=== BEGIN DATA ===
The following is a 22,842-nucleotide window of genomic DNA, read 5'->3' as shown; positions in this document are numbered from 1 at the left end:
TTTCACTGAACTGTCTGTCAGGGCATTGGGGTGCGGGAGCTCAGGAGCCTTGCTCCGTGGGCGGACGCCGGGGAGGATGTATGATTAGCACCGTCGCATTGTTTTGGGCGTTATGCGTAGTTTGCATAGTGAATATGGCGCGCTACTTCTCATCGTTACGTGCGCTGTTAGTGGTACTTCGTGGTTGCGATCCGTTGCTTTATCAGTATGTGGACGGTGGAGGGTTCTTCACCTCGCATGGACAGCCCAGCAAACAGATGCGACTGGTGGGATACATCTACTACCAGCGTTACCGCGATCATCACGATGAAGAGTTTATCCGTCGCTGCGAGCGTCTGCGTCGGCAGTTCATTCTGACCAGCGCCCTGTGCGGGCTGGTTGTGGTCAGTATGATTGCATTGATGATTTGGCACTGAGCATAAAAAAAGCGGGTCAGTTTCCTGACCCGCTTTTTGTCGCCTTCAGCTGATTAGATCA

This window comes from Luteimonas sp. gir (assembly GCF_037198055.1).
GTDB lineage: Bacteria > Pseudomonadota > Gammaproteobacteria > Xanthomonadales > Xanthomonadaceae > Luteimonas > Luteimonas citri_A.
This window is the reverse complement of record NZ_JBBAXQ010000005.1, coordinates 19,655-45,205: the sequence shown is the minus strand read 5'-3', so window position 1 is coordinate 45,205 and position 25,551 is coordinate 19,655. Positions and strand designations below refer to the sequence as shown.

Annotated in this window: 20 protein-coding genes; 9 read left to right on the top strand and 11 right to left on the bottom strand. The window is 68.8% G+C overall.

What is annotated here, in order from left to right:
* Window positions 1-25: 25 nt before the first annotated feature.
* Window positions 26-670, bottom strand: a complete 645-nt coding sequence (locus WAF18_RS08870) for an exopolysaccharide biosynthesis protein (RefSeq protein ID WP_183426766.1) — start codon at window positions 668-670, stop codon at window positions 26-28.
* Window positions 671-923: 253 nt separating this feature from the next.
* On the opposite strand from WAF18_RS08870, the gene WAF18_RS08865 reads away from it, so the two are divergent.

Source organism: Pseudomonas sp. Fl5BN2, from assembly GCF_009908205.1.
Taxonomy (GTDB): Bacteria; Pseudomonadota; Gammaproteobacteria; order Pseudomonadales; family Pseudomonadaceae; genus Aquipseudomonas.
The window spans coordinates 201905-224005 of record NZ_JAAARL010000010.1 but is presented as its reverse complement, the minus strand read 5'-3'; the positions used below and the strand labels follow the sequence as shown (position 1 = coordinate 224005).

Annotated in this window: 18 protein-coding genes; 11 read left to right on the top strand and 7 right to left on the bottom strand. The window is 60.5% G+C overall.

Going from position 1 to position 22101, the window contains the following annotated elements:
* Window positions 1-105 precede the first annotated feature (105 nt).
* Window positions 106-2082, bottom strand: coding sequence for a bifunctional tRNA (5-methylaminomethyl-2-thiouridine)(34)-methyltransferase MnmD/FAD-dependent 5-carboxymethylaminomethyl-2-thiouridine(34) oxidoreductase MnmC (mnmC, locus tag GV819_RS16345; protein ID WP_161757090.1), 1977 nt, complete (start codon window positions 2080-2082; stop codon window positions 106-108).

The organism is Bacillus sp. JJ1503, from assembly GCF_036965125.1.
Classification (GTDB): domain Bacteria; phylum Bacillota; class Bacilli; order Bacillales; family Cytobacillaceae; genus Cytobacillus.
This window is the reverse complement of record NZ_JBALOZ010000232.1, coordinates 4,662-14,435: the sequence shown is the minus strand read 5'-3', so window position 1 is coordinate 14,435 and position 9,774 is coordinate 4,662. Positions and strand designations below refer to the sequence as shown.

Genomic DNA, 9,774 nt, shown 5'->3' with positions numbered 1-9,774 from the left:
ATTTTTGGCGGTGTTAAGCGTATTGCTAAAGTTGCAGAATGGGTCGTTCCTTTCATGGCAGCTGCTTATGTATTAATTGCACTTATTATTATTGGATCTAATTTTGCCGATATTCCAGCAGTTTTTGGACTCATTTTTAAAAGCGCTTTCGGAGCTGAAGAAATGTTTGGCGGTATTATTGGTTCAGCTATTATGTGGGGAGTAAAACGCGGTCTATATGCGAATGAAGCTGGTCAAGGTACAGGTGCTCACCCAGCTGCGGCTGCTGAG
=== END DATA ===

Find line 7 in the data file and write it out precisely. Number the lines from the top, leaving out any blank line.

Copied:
What is annotated here, in order from left to right: